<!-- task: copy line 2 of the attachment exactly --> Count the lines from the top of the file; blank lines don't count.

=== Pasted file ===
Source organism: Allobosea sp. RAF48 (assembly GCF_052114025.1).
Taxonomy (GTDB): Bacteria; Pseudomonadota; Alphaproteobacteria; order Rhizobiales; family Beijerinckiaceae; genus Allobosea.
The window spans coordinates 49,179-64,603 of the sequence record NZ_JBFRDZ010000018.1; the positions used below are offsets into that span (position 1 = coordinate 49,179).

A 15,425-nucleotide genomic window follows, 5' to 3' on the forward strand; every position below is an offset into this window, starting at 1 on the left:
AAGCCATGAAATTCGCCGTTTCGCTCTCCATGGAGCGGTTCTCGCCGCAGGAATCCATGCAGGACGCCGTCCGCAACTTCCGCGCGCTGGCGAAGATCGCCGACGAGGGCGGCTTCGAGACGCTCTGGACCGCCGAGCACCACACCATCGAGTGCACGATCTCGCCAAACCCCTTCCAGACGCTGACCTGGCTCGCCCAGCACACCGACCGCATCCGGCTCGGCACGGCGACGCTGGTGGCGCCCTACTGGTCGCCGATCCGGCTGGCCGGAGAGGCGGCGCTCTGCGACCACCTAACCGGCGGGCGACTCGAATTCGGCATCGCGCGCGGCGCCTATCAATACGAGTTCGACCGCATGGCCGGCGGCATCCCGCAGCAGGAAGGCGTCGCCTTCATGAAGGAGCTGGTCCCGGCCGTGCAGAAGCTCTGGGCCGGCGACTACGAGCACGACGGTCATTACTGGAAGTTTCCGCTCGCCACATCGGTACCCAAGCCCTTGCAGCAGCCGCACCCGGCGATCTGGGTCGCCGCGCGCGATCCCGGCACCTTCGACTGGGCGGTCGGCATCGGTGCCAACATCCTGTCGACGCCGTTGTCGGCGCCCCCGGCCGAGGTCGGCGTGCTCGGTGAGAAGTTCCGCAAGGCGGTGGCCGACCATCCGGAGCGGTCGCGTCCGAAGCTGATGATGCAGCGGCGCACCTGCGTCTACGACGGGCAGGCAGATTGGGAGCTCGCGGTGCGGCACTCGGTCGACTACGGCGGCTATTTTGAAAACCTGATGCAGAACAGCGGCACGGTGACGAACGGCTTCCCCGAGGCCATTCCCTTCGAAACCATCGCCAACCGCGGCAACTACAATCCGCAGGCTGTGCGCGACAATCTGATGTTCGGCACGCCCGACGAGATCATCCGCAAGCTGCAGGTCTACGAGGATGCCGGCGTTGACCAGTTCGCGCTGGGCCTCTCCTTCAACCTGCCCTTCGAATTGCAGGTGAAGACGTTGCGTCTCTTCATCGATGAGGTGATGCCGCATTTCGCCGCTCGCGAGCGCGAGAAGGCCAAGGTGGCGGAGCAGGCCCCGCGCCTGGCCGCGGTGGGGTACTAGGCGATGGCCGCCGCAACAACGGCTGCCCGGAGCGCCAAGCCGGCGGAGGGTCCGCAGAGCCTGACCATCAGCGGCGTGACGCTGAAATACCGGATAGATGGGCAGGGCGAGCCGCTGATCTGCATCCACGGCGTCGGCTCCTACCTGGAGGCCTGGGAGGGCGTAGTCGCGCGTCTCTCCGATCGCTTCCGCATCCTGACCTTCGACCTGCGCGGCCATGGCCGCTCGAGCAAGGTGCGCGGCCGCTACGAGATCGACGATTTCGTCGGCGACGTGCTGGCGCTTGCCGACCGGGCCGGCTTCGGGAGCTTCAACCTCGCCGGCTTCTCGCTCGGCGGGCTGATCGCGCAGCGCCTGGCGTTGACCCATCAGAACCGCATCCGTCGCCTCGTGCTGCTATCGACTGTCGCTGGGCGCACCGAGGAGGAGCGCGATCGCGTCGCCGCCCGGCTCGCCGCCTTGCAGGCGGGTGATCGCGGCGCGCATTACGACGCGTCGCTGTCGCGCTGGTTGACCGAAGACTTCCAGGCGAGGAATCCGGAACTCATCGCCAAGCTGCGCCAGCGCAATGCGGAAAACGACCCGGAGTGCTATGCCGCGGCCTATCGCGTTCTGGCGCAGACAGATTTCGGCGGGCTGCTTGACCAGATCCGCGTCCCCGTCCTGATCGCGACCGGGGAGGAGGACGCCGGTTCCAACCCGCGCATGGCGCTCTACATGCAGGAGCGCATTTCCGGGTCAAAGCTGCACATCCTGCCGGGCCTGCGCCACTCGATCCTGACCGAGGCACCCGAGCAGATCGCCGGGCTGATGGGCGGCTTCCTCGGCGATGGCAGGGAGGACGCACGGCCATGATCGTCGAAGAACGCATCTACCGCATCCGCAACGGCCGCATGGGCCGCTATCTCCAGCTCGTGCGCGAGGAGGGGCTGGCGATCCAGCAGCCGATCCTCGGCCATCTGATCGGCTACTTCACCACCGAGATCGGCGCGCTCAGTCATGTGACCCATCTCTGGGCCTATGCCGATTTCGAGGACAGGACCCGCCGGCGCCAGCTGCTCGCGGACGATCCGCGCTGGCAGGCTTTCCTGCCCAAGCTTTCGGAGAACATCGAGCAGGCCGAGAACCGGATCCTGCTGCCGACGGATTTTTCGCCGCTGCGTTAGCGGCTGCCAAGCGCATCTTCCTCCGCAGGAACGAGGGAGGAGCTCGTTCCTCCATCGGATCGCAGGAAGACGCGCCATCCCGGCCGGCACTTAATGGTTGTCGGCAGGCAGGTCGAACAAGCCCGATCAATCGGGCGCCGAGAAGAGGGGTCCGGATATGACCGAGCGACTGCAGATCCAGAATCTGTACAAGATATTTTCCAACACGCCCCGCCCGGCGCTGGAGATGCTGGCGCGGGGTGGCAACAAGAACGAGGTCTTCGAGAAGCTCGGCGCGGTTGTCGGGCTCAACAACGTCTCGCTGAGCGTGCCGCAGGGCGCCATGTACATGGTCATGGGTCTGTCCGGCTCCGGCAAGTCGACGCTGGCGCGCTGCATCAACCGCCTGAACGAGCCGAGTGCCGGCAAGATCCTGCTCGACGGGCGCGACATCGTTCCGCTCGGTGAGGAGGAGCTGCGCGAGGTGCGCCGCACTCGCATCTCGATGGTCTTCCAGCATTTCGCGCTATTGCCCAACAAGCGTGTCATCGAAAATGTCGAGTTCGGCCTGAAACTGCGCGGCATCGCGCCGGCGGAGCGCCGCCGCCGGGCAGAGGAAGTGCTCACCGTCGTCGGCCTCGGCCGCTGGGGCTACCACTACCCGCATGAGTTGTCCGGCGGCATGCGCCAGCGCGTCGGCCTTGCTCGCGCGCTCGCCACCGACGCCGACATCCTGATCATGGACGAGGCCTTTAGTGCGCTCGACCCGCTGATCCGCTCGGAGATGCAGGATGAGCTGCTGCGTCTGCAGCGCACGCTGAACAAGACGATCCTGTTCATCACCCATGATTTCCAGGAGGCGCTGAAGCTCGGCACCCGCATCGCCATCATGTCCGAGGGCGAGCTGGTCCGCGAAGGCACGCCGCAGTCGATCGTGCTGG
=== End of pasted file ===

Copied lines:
Taxonomy (GTDB): Bacteria; Pseudomonadota; Alphaproteobacteria; order Rhizobiales; family Beijerinckiaceae; genus Allobosea.